V-Mart: This might be best Tigers team I’ve been on

Chris McCosky
The Detroit News
Victor Martinez

Lakeland, Fla. – He had already got in an early workout and taken at least 50 swings from each side of the plate in the batting cage well before 9 a.m. Monday. Not bad for what was technically the last off day of the spring for position players.

“I feel really good,” said Victor Martinez, with a smile that accentuated his point. “I am happy to get everything started. And being back healthy, it’s been a while. It definitely feels great, man, getting back with your teammates and having fun.”

At this time last year Martinez was just three weeks removed from surgery on his left meniscus. He and Miguel Cabrera (coming off foot and ankle surgery) were both working their own programs.

“It’s not fun when you are working like that,” Martinez said. “Now I am able to do everything I need to get ready for the season.”

That left knee never fully recovered last season and Martinez suffered through the worst year of his career. To compensate for the pain he altered his swing mechanics from both sides of the plate. But in the end, he was never able to launch off back leg from the left side of the plate or fully stride into the ball from the right side.

The result: a most uncharacteristic .245 batting average, .366 slugging and .667 OPS with 11 home runs and 64 RBI.

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“I have made no excuses,” he said. “It is what it is. It was the worst year of my career. I tried, I played, whatever. But the good thing about it, it is over. It’s a brand new year. Nobody remembers what I did in 2014 (32 homers, 103 RBI). Nobody remembers what I did my whole career (.300 hitter from both sides of the plate). Everybody lives for today, day by day and game by game.

“Fortunately people forget critically what you have done. It’s always been that way. Just keep working. This game is about consistency.”

Martinez has been hitting on his own since the end of November. He said he has regained his old swing mechanics and habits.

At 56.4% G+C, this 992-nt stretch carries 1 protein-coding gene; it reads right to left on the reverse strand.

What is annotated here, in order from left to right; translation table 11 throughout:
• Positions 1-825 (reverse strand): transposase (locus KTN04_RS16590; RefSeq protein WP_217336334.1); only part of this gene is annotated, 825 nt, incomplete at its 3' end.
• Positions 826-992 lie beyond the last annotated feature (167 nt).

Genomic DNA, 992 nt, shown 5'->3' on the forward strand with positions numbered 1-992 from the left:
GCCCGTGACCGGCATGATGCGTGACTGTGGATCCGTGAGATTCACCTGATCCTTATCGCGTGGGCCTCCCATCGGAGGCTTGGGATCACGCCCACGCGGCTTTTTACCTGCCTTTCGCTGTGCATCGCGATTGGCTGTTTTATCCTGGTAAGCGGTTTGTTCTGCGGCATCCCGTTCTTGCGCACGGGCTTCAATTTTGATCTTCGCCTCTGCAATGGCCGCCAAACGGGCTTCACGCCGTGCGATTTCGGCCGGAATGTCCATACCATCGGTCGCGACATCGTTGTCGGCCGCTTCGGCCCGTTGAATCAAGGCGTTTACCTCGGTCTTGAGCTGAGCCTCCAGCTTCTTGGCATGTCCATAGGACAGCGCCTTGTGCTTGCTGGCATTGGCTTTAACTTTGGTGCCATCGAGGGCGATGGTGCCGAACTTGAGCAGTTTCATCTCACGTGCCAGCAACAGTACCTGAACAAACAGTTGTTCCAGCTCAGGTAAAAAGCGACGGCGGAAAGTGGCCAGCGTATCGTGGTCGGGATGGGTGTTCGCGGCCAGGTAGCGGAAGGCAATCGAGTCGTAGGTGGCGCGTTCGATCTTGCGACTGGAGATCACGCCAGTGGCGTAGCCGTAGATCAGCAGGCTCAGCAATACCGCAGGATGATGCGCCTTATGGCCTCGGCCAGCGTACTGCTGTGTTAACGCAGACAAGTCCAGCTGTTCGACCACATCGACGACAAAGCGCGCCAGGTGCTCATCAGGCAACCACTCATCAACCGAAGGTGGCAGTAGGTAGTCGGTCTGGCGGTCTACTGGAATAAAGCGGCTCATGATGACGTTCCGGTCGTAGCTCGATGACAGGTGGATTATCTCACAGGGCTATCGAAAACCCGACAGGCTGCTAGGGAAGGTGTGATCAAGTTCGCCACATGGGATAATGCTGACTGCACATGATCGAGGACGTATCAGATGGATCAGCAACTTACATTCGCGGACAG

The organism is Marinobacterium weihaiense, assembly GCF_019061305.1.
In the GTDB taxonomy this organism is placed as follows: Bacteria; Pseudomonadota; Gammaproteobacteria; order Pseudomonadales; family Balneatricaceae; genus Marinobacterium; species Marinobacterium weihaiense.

“I can tell the difference,” he said. “It’s a lot different than last year, for sure. I can do stuff. Last year I couldn’t do anything.”

He has changed his diet a bit and tempered some of his workout habits in deference to his 37-year-old body. But his workout mentality, the general intensity of it, hasn’t changed since he was a rookie.

“I am so used to working out and having my catcher’s mentality, working out like I am still a catcher,” he said. “That’s something that helps me, just being a DH. I still try to stay in good shape.”

This is the first spring there was no new catcher’s gear in his locker. But, unlike last year, there was a first baseman’s mitt. Martinez will take some reps at first base this spring and be available whenever Cabrera needs a day off.

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“This is the first time in my career I haven’t had to show up with pitchers and catchers,” he said. “It felt like I was late getting here, but I really enjoyed it.”

Martinez isn’t prone to hyperbole. He’s not a pie-in-the-sky optimist by nature. But he seems genuinely excited by the changes general manager Al Avila made to the club this offseason.

“I think this has got to be the best team I’ve been on since I’ve been here in Detroit,” said Martinez, who joined the Tigers ahead of the 2011 season.

That is a mouthful, given the talent-laden teams from 2013 and 2014.

“Adding Justin Upton is definitely a good thing,” he said. “Anytime you put a bat like that in your lineup it’s always great. But I think what helps us more is the job they did in the bullpen. It’s no secret (that’s where the team has struggled).”

The key, he said, will be learning the hard lessons taught in 2015.

“I always say, we don’t win games on paper,” he said. “We’ve got to go out and play the game. Nothing is given in this game; I think a lot of guys realize that now. But I think we are definitely looking pretty sharp.”

Twitter @cmccosky